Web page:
Sunday, December 05, 2004
After watching last year's surprise box office hit from Unitel Pictures I was ready for more. This, I proclaimed, would usher in the start of a brand new age in Philippine Cinema! After more than a decade of mediocre presentations that yielded brown and green jokes in the guise of slapstick comedy, hysterical dramas, exaggerated actions movies, and sex flicks, the audience deemed it time to move on. Then came another year and the same studio came out with another offering titled, Santa Santita ("Sanctimonious"). I've been wanting to watch ever since the first day of showing but weeks came by and every chance I got to watch the move didn't push through until today. Me and my mom's expectations were soaring high from the promise of a great plot, a great director, a couple of great veteran actors (specifically Cherry Pie Picache, Johnny Delgado, and Hilda Coronel), and of course a studio that couldn't do wrong. Now I can sum up my verdict in two words: IT SUCKS!!! I can't believe the Cinema Evaluation Board gave it a grade of "A"! An "A"?! A "C" would have been more appropriate and generous too if I were to give the grade. Grrr!
The promising story revolves around Malen (Angelica Panganiban), the only child of a pious intercessor, Chayong (Hilda Koronel). Chayong is one of the group of "mandarasal" or prayer ladies who take their positions at the entrance of the Quiapo Church day after day listening to the prayers and confessions of people who have something in need while Malen is one of the scapular and rosary vendors hawking their wares in the church premises outside. Very much the opposite of her mother, Malen is a rebel who dresses seductively and dreams having a really good time away from her mother. She meets a driver cum tour guide for hire named Mike (Jericho Rosales) during one of her rounds and the two hit it off immediately. While Malen likes to live on the edge, Mike is like the devil incarnate who succeeds in seducing her to the dark side. A very worried Chayong offers up a prayer exchanging her life for her daughter's safety after the latter dallied off with her new found lover. Chayong soon dies of heart failure soon before Malen came home. With tongues wagging and clucking, the neighbors and Chayong's co-prayer ladies condemned her for causing her saintly mother's death. With no other source of income to pay the rent and put food on the table, she was forced to take over her mother's role in Quiapo Church. What started out as a pasttime turned out to be something more creepy when all the intercession prayers for difficult and impossible problems began to be answered. Soon word began to spread out causing the head priest to turn her away from the premises. She's forced to set up a prayer area where she could receive the sick and those in dire need of prayers in her backyard, a sympathetic nun (Cherry Pie Picache) and a temporarily exiled priest (Johnny Delgado) looked over her welfare. While Malen tries to make sense of everything that's been happening to her, Mike returns to her after a long absence and seduces her again. This causes a bigger discomfort as God seemed to directly intervene in all their lives using a chain of events to teach everyone involved a lesson.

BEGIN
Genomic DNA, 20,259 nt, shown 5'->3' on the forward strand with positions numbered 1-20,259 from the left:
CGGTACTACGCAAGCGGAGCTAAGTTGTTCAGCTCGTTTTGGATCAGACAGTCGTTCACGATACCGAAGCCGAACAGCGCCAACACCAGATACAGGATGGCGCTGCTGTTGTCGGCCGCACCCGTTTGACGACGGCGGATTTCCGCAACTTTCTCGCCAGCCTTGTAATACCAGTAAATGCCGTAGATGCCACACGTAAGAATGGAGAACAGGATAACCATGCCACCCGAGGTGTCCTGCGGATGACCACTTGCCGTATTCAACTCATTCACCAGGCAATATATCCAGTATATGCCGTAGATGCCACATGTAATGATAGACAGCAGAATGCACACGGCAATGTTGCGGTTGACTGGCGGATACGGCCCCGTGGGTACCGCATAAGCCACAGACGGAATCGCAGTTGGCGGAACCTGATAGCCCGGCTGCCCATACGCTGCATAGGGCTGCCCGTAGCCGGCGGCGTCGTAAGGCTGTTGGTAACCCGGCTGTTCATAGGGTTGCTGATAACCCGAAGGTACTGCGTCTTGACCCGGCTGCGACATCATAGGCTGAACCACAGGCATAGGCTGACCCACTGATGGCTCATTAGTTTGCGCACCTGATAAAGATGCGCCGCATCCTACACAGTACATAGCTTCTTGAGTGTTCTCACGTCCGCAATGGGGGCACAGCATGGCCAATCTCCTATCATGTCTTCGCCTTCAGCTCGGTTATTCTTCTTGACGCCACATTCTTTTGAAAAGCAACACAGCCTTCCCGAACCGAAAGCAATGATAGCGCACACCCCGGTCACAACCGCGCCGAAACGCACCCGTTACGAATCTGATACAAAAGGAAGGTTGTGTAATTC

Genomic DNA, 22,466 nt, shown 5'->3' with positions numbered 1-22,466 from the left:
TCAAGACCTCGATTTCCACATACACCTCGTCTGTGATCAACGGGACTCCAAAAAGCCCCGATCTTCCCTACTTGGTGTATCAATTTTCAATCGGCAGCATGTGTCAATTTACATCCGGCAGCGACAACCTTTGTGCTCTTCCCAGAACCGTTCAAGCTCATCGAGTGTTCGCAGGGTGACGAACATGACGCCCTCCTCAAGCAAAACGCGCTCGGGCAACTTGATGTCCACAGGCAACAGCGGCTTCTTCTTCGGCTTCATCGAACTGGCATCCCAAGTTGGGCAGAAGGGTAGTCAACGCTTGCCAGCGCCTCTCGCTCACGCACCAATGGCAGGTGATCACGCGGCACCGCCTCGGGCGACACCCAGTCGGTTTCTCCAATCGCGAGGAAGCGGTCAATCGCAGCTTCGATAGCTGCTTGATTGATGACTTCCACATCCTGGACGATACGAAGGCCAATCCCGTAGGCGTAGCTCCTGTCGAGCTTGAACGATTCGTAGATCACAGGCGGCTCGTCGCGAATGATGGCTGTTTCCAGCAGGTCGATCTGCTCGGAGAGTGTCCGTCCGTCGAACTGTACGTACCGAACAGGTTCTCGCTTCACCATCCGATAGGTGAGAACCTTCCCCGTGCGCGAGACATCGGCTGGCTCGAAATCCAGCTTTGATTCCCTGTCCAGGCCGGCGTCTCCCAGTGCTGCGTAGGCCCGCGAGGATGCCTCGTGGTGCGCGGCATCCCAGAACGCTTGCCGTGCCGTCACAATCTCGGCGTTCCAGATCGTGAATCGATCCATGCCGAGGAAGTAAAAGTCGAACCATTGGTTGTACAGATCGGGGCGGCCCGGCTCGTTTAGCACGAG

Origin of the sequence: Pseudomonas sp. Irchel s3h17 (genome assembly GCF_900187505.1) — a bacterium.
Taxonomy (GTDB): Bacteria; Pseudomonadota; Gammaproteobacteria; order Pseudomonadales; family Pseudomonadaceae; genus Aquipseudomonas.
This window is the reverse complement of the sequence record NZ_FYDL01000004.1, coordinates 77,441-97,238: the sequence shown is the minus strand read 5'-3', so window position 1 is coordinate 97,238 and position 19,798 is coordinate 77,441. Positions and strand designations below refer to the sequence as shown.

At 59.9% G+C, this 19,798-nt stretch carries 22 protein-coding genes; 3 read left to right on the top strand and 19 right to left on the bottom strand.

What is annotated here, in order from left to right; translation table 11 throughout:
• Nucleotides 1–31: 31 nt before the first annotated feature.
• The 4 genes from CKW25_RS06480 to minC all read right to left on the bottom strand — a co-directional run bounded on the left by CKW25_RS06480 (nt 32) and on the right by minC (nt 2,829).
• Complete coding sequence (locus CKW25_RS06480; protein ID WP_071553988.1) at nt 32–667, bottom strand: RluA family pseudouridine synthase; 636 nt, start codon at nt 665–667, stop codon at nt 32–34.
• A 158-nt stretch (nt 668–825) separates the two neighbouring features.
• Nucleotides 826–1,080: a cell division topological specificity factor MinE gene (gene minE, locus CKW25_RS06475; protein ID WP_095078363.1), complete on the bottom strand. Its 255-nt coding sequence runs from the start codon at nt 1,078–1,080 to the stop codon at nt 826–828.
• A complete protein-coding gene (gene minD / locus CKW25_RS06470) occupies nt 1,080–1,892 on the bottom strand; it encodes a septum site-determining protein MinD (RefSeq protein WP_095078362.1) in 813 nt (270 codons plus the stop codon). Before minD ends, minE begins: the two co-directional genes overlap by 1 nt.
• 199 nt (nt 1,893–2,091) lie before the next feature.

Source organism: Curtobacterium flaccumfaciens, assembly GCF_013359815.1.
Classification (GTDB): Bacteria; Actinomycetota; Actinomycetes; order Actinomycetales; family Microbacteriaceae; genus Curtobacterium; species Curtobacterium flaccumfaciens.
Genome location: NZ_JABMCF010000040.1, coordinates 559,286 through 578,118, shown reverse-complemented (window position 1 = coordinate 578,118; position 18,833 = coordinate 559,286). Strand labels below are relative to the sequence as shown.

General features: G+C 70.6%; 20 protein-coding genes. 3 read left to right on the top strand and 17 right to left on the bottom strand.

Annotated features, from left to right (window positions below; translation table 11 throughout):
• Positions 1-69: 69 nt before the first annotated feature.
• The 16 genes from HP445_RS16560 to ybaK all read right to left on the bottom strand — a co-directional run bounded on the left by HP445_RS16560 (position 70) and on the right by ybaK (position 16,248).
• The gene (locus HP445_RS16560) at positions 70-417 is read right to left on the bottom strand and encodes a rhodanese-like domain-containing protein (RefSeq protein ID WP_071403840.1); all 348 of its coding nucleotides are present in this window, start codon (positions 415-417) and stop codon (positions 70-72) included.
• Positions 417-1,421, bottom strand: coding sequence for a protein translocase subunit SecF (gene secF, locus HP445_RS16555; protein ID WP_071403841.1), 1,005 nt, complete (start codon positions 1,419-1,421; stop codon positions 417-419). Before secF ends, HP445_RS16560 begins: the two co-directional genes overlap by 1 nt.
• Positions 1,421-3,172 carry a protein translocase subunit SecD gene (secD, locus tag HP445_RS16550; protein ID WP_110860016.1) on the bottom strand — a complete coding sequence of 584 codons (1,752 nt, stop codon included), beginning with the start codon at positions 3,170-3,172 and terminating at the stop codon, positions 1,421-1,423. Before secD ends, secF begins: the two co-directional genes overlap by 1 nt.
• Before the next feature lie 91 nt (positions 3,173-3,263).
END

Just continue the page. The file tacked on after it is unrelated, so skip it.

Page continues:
Said story would have made a lot more sense if they didn't make some unnecessary scenes so overdrawn and the ending rushed. They could have edited the whole thing and explained why it happened to Malen, explain the head priest's sexist remarks and antipathy towards this exemplary relevant instance as an example of Jesus wanting to reach out to the poor, an explanation or at least a focus on the exiled priest's case that was being investigated and his new found faith (the poor man was driven to drink and smoking out of depression), and an explanation or at least a focus on what made Mike change his mind and change for the better. I must also commend Jericho Rosales for coming up with such a convincing character (he's the kind of villain you'd really love to hate while at the same time sympathizing with him for the troubles he's seen). He's quite a surprise in this movie and very far off from his usual sweety-sweety leading man roles. It's quite unfortunate that this movie that could and should have dissected the different reactions to religion and theology from the religious to the blasphemous failed to deliver what could have been a deeper look on what defines the Filipino's faith. Sayang.